Student Voices: Rivera Garza lecture highlights plight of mentally ill in Mexico

Guest post by Gitaine Chaisson, COP ’16

On Thursday, February 5, Cristina Rivera Garza spoke in the Presidents Room on the Stockton campus to an audience of Pacific faculty, staff, students and community members. Dr. Rivera Garza is the author of six novels (including Nadie me verá llorar (No One Will See Me Cry), La muerte me da, and La cresta de Ilión) three collections of short stories, five collections of poetry, and three non-fiction books. For her talk, she focused primarily on her novel No One Will See Me Cry. This novel is about a photographer in the Castañeda Insane Asylum, who becomes obsessed in confirming the identity of a patient.

Garza2Dr. Rivera Garza considers this novel “documentary writing” since she obtained most of the information from the asylum’s archives. She read hundreds of files of real patients, which she included in the novel. She became attached with the patients and she wanted to share their stories with the rest of the world.

During the talk she read some sections from her book, and accompanied them with pictures taken of the asylum. The pictures showed the state of neglect of the asylum, as well as the desolation, loneliness, and poverty of the patients. The asylum was built in the outskirts of Mexico City, and looked like a prison. Patients were called “inmates” and the photos showed them behind bars. The patients did not consist only of “mentally unstable” people; the asylum took in anyone who didn’t have a place to live which led to constantly over-crowded situations. The asylum had a very bad reputation because reporters and photographers shared the photos they took with the rest of the population. The images were very dramatic, but showed the diversity of patients at the asylum.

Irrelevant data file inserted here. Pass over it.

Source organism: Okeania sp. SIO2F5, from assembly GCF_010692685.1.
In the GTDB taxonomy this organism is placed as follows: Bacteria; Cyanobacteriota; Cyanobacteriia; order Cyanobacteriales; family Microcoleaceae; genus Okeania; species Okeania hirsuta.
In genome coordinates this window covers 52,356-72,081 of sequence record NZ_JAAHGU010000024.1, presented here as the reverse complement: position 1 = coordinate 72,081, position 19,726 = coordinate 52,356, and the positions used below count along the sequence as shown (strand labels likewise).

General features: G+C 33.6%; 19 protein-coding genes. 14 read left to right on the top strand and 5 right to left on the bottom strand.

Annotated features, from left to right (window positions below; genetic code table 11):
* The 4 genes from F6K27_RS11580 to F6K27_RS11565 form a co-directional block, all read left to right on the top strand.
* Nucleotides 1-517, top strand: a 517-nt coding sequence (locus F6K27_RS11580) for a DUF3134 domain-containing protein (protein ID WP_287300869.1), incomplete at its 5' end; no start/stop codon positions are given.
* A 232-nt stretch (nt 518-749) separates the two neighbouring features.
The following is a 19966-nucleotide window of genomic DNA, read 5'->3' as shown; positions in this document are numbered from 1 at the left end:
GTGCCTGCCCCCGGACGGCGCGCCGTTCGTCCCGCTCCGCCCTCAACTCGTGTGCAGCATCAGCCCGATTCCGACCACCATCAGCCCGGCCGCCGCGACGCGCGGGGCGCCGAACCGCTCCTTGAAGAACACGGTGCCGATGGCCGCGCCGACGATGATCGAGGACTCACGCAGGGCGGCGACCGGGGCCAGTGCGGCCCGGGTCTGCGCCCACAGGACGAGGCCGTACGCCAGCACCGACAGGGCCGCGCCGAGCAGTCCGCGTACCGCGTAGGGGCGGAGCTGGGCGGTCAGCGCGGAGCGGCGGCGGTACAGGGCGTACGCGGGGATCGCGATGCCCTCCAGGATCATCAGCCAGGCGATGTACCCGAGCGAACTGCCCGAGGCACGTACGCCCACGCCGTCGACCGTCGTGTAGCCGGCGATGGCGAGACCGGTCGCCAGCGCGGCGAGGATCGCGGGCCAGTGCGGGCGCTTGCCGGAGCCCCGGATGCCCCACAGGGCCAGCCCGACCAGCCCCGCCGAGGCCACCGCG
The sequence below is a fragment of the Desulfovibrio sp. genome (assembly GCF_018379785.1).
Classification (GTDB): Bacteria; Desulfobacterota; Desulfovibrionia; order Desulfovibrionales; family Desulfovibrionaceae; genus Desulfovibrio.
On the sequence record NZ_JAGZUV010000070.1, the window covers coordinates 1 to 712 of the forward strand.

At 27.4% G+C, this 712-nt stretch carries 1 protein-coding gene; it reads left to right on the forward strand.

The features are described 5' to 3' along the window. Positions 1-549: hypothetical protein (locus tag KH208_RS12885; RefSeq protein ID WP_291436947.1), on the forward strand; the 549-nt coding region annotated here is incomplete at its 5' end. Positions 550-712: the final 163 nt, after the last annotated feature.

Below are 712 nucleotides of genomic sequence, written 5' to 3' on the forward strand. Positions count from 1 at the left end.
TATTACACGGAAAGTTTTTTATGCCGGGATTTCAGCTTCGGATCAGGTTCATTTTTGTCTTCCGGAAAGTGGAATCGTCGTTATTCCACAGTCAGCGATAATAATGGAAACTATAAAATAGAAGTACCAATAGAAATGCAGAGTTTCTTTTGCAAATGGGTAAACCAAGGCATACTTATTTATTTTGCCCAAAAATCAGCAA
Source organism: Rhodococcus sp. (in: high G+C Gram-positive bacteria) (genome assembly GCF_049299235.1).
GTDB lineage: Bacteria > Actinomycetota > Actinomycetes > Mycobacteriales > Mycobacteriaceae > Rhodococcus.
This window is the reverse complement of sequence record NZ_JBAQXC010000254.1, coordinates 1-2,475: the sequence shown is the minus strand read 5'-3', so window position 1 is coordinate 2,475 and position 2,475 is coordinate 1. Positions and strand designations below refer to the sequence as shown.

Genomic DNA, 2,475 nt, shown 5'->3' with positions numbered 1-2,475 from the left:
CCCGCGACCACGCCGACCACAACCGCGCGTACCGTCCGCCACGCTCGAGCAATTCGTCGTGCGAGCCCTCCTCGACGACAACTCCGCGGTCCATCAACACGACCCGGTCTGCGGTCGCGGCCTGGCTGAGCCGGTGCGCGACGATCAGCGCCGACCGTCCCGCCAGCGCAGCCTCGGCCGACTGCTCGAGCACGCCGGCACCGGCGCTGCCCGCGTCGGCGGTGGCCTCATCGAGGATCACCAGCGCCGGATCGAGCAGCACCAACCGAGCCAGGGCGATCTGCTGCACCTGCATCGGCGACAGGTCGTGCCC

After her talk, she answered questions and talked a little more about the details and her experience with the asylum’s archives. Her visit to Pacific was made possible by Latin American Studies, Modern Languages and Literature, Latino Community Outreach, Ethnic Studies, Gender Studies, School of International Studies, College of the Pacific, the Humanities Center, M.E.Ch.A, and LULAC.

Leave a Reply

Fill in your details below or click an icon to log in: Logo

You are commenting using your account. Log Out /  Change )

Google+ photo

You are commenting using your Google+ account. Log Out /  Change )

Twitter picture

You are commenting using your Twitter account. Log Out /  Change )

Facebook photo

You are commenting using your Facebook account. Log Out /  Change )


Connecting to %s